Opec expects demand to recover by 7m bpd in 2021

Iraq and Nigeria pledge to compensate for overproduction before Opec+ meeting

Saudi Arabia's Minister of Energy Prince Abdulaziz bin Salman Al-Saud speaks via video link during a virtual emergency meeting of OPEC and non-OPEC countries, following the outbreak of the coronavirus disease (COVID-19), in Riyadh, Saudi Arabia April 9, 2020. Picture taken April 9, 2020. Saudi Press Agency/Handout via REUTERS ATTENTION EDITORS - THIS PICTURE WAS PROVIDED BY A THIRD PARTY.
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Opec expects oil demand to partially recover next year and grow by about 7 million barrels a day, the group said in its latest monthly market outlook.

Total demand for hydrocarbon-based liquids is projected to reach 97.7 million bpd next year.

However, the demand for oil will remain below pre-coronavirus levels.

It is expected fall by 8.9 million bpd this year, after Opec revised its earlier estimate by 100,000 bpd.

The revision reflected “slightly better-than-expected oil demand from the OECD region in the second quarter of 2020, which more than offset downward adjustments to non-OECD oil demand during the same quarter”, Opec said.

The Opec+ alliance, led by Saudi Arabia and Russia, is expected to consider increasing output at the group’s ministerial monitoring committee meeting on Wednesday.

The group is cutting output by 9.7 million bpd to reduce oil stocks and support an industry affected by a record fall in demand and prices due to the pandemic. The alliance is expected to ease its curbs by the end of the month.

Opec+ laggards Nigeria and Iraq yesterday pledged to fully comply with the curbs in the coming months.

In a phone conversation with Saudi Arabia's energy minister Prince Abdulaziz bin Salman, Nigeria's Minister of State for Petroleum Resources, Timipre Sylva said the West African producer had not yet met the terms of the agreement, according to a joint statement carried by the Saudi Press Agency.

The country will raise its compliance levels from this month up to September to compensate for producing above its quota in May and June.

“Saudi Arabia and Nigeria reiterate their firm commitment to the Opec+ agreement and to the level of production cuts to reduce output,” the two countries said.

Iraq's new oil minister Ihsan Abdul Jabbar Ismail also vowed to make additional cuts until September after the country exceeded its quota in the same period.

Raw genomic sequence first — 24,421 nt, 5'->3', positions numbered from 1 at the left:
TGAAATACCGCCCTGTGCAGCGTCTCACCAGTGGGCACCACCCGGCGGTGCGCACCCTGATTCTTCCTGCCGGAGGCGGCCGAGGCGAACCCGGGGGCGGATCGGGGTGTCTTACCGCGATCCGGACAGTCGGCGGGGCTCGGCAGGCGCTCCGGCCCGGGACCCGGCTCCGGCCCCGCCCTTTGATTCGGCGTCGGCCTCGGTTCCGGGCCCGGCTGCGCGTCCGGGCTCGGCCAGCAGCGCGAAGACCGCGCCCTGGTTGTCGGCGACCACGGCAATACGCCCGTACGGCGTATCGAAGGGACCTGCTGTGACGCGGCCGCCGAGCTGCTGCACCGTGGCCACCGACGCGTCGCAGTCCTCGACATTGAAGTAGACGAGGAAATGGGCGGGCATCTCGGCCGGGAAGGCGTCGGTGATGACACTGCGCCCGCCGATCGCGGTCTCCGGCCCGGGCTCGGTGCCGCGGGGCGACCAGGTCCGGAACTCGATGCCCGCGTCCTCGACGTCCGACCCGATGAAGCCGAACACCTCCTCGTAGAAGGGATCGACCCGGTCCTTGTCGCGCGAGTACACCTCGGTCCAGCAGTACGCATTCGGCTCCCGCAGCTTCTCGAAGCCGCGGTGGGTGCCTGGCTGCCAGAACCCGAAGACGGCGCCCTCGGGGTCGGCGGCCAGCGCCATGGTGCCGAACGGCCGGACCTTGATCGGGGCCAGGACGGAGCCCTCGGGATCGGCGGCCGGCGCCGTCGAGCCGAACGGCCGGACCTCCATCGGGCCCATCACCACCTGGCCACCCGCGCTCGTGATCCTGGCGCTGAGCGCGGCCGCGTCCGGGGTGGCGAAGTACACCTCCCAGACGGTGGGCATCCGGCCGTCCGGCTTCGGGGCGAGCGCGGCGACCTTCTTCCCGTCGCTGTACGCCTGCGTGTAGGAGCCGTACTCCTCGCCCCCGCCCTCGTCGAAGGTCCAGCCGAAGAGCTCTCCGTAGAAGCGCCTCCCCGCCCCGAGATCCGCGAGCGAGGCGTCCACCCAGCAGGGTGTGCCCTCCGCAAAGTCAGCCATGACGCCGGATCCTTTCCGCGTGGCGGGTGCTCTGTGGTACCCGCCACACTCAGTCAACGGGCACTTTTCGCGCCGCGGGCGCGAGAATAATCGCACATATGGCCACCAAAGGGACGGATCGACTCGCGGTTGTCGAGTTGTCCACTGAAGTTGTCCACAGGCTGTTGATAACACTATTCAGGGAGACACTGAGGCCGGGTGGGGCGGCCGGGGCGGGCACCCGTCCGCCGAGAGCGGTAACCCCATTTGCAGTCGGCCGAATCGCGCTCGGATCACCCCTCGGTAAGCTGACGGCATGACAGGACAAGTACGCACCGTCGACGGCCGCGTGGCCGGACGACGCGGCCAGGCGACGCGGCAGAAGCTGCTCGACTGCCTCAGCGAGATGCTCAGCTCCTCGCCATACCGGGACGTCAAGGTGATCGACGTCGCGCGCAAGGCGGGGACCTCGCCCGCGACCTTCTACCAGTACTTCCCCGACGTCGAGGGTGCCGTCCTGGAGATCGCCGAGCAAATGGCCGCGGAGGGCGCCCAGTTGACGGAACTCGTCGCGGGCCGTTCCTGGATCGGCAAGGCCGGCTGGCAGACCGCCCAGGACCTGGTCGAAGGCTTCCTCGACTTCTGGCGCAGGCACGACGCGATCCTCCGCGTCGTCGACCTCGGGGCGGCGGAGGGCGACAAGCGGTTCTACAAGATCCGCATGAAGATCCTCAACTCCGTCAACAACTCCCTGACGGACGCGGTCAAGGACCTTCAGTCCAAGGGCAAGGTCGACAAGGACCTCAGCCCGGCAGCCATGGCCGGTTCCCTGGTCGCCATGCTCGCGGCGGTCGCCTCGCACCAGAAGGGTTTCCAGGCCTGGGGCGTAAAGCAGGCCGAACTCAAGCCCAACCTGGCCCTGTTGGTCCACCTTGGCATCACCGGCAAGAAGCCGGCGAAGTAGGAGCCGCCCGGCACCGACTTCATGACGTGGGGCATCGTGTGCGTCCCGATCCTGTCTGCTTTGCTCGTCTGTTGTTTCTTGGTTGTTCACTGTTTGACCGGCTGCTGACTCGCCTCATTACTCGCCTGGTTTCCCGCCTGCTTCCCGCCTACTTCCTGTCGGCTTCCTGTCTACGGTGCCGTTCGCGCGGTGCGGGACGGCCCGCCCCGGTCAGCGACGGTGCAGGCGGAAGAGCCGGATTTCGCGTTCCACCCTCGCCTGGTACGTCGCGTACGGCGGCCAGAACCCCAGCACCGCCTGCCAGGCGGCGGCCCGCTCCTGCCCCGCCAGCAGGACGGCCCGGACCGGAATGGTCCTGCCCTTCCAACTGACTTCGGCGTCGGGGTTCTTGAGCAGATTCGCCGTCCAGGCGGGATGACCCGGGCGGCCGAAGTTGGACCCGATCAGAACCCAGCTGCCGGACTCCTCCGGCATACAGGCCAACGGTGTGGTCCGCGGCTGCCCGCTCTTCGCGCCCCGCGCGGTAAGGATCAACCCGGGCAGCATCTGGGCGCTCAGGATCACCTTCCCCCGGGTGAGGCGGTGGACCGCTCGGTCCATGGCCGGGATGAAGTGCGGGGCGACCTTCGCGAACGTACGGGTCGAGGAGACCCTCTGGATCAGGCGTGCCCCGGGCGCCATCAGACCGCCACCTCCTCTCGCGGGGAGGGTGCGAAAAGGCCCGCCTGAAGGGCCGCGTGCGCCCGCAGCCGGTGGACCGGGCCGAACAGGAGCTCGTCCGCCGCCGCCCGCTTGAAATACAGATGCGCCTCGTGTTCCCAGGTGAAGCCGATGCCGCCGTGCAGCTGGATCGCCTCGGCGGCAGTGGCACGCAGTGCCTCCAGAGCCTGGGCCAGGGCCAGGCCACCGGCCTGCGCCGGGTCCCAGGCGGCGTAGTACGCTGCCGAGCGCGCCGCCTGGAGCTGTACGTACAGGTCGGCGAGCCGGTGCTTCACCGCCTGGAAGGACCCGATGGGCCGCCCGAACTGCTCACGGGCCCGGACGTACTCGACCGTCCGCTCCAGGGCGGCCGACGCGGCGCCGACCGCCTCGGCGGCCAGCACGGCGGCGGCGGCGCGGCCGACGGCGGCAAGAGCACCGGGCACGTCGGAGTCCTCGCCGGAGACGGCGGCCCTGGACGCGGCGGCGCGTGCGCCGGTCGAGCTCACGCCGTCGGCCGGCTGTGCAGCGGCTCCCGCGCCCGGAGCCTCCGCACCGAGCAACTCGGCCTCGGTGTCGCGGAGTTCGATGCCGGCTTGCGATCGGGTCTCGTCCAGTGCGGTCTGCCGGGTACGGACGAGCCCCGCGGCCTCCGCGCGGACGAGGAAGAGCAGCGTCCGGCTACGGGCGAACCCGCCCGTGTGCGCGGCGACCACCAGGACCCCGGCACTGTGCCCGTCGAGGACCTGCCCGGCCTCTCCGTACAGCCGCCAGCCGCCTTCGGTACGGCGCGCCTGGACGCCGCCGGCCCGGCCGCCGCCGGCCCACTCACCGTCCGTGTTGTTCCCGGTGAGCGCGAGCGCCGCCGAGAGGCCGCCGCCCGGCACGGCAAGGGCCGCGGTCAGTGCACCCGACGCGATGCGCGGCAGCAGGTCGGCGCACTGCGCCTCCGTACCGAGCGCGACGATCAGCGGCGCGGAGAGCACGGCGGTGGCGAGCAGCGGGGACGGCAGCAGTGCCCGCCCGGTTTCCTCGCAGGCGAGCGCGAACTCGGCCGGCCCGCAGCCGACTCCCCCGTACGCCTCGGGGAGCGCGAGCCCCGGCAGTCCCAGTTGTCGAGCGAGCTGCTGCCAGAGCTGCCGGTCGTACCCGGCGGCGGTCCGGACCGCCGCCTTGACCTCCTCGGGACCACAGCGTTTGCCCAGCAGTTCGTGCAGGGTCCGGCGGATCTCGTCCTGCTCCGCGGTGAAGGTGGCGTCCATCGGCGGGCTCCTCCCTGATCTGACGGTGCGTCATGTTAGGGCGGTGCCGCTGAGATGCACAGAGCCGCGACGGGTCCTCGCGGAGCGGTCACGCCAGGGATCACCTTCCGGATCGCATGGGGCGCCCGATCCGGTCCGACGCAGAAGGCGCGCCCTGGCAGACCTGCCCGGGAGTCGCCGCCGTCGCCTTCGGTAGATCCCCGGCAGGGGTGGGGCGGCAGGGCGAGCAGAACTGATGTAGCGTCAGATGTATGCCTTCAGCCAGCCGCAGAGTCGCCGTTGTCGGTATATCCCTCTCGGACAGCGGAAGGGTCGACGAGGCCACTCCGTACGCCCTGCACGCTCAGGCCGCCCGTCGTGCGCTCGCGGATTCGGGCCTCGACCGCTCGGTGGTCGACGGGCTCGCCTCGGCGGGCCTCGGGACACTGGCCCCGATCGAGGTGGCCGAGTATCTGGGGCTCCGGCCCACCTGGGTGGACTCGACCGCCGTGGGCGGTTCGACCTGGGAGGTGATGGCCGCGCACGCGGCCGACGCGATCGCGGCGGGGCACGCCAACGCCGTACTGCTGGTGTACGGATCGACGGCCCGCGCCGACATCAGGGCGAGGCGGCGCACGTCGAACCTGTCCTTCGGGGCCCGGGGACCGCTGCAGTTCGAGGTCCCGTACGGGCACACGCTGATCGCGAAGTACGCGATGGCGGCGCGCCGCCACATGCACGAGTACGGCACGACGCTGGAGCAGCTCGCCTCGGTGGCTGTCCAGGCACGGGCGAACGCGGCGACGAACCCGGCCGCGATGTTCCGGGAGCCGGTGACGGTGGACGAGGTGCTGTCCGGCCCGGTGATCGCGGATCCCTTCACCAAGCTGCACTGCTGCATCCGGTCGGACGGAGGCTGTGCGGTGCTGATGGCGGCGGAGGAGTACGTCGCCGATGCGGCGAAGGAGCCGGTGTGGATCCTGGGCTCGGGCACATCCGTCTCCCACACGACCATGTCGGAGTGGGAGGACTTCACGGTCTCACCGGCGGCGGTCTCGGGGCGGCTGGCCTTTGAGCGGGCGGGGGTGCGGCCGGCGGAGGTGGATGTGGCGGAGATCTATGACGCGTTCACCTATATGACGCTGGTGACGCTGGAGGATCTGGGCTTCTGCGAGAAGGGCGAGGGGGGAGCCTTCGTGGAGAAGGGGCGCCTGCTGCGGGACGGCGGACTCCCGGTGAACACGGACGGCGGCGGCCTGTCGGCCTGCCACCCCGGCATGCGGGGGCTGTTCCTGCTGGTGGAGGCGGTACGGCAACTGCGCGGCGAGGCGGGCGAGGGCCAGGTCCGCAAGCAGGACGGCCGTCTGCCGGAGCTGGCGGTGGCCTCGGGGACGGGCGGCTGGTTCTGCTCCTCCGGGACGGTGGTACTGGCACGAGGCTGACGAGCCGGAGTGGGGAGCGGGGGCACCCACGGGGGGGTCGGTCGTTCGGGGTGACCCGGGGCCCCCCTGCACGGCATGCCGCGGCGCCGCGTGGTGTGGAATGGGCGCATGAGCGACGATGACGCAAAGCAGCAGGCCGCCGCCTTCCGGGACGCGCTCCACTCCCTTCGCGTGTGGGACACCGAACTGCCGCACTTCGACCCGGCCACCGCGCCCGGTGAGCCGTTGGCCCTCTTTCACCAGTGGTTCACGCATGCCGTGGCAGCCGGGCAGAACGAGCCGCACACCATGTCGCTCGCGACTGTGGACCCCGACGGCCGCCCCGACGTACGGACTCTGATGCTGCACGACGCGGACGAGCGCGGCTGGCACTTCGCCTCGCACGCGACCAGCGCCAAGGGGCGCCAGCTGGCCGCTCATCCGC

The group last month extended its two-month agreement to cut 9.7 million bpd until the end of July.

Opec+ is expected to maintain the cuts until April 2022, with tapered restrictions set to begin from next month.

The alliance could increase supply by more than 2 million bpd in August, said Edward Bell, senior director for market economics at Emirates NBD.

“We have assumed that Opec+ countries stick to their targets fully for 2020 to 2021 and the increase in levels won’t be enough to push the market into surplus, provided demand recovers as strongly as the [International Energy Agency] assumes,” he said.

The agency said it expects the collapse in oil demand to slow down in the second half. In its latest oil market outlook, the agency said overall demand for this year would be about 92.1 million bpd, with the pace of decline slowing to 5.1 million bpd in the second half. It also projected tighter supply conditions for the rest of the year.

A supply deficit is expected to be caused by production shut-ins around the world, notably in the shale basins of North America, and curbs being enforced by the Opec+ alliance.

Jasper Lawler, head of economics at the London Capital Group, said Opec+ could ease production cuts by 20 per cent during its meeting on Wednesday.

“Demand is coming back, and some oil production should come back with it,” he said.

Higher supply could be “price negative” in theory, but in this scenario, it could probably be a positive, he said.

“Now that the market expects the cuts to be eased, it would display a lack of confidence from Opec in the demand outlook if they extended the current quotas.”

Oil prices, which are currently at four-month highs, fell for a second consecutive day on the news of a possible supply increase from Opec and allied producers.

Brent, the commodity benchmark under which two thirds of the world’s oil trades, fell by 1.59 per cent to $42.04 per barrel at 5.12pm UAE time. West Texas Intermediate, which tracks US crude, fell by 2.07 per cent to $39.27 per barrel.

Global oil demand is “on the mend”, said Bank of America Securities in a research note.

“Demand is improving rapidly, especially in driving mobility, as countries around the world are rapidly easing their lockdowns and road traffic is somewhat normalising,” the bank said.